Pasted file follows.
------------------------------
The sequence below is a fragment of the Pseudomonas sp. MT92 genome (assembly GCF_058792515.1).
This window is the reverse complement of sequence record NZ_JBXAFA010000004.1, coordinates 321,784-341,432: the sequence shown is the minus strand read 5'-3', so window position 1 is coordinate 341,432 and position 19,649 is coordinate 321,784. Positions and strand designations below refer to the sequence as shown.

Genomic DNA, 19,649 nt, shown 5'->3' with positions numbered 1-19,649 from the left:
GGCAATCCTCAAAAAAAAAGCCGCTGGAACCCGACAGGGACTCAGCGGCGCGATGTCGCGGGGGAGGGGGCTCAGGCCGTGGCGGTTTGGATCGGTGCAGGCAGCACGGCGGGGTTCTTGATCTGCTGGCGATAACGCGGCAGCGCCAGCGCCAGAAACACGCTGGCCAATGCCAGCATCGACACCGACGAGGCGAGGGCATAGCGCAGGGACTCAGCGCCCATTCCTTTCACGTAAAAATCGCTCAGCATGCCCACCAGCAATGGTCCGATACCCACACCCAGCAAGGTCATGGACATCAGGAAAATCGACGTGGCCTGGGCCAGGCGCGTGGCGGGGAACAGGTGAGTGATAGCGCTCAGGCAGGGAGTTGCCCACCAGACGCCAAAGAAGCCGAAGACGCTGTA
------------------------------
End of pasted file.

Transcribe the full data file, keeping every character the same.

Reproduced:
The sequence below is a fragment of the Pseudomonas sp. MT92 genome (assembly GCF_058792515.1).
This window is the reverse complement of sequence record NZ_JBXAFA010000004.1, coordinates 321,784-341,432: the sequence shown is the minus strand read 5'-3', so window position 1 is coordinate 341,432 and position 19,649 is coordinate 321,784. Positions and strand designations below refer to the sequence as shown.

Genomic DNA, 19,649 nt, shown 5'->3' with positions numbered 1-19,649 from the left:
GGCAATCCTCAAAAAAAAAGCCGCTGGAACCCGACAGGGACTCAGCGGCGCGATGTCGCGGGGGAGGGGGCTCAGGCCGTGGCGGTTTGGATCGGTGCAGGCAGCACGGCGGGGTTCTTGATCTGCTGGCGATAACGCGGCAGCGCCAGCGCCAGAAACACGCTGGCCAATGCCAGCATCGACACCGACGAGGCGAGGGCATAGCGCAGGGACTCAGCGCCCATTCCTTTCACGTAAAAATCGCTCAGCATGCCCACCAGCAATGGTCCGATACCCACACCCAGCAAGGTCATGGACATCAGGAAAATCGACGTGGCCTGGGCCAGGCGCGTGGCGGGGAACAGGTGAGTGATAGCGCTCAGGCAGGGAGTTGCCCACCAGACGCCAAAGAAGCCGAAGACGCTGTA